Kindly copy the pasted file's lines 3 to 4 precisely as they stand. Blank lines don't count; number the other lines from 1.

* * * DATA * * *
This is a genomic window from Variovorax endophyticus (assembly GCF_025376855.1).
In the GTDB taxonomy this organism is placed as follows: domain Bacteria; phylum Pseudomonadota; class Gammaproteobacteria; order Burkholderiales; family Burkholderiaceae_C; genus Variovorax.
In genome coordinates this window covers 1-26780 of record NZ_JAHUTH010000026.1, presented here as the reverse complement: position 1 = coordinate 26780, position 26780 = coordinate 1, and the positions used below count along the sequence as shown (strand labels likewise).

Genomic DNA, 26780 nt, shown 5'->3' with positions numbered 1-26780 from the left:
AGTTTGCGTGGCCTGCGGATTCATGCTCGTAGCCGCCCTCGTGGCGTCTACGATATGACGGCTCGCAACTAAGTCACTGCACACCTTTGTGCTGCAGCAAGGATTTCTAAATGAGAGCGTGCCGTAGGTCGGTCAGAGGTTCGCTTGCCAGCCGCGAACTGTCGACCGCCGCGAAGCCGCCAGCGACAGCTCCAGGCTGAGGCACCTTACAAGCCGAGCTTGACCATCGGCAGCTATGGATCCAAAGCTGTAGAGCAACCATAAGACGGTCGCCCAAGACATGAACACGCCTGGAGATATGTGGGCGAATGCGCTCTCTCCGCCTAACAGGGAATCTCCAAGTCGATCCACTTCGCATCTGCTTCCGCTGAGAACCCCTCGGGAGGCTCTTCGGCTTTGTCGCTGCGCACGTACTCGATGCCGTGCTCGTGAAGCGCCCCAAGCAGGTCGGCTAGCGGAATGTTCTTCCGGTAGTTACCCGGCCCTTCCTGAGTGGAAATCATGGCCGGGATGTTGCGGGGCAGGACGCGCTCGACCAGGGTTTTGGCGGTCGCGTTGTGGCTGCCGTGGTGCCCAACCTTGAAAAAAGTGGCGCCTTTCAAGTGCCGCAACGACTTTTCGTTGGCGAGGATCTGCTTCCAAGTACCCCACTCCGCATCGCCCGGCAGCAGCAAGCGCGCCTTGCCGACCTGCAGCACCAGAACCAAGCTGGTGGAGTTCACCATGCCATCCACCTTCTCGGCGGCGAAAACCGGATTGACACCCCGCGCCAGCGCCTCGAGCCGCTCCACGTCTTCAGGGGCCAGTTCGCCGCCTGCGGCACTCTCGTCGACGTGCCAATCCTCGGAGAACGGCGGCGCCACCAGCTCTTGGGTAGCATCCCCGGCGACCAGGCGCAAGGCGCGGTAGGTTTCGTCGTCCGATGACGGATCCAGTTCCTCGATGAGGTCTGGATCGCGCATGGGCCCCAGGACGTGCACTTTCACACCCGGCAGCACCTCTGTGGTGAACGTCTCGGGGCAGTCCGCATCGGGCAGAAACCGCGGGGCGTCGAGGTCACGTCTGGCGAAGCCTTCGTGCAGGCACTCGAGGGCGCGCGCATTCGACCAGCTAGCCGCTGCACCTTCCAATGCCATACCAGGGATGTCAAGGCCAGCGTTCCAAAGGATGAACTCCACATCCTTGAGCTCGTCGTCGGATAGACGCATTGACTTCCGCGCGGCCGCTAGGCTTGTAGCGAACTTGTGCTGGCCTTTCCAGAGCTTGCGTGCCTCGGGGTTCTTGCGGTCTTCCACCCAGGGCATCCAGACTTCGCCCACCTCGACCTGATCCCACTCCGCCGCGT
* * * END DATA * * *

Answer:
In genome coordinates this window covers 1-26780 of record NZ_JAHUTH010000026.1, presented here as the reverse complement: position 1 = coordinate 26780, position 26780 = coordinate 1, and the positions used below count along the sequence as shown (strand labels likewise).

Genomic DNA, 26780 nt, shown 5'->3' with positions numbered 1-26780 from the left: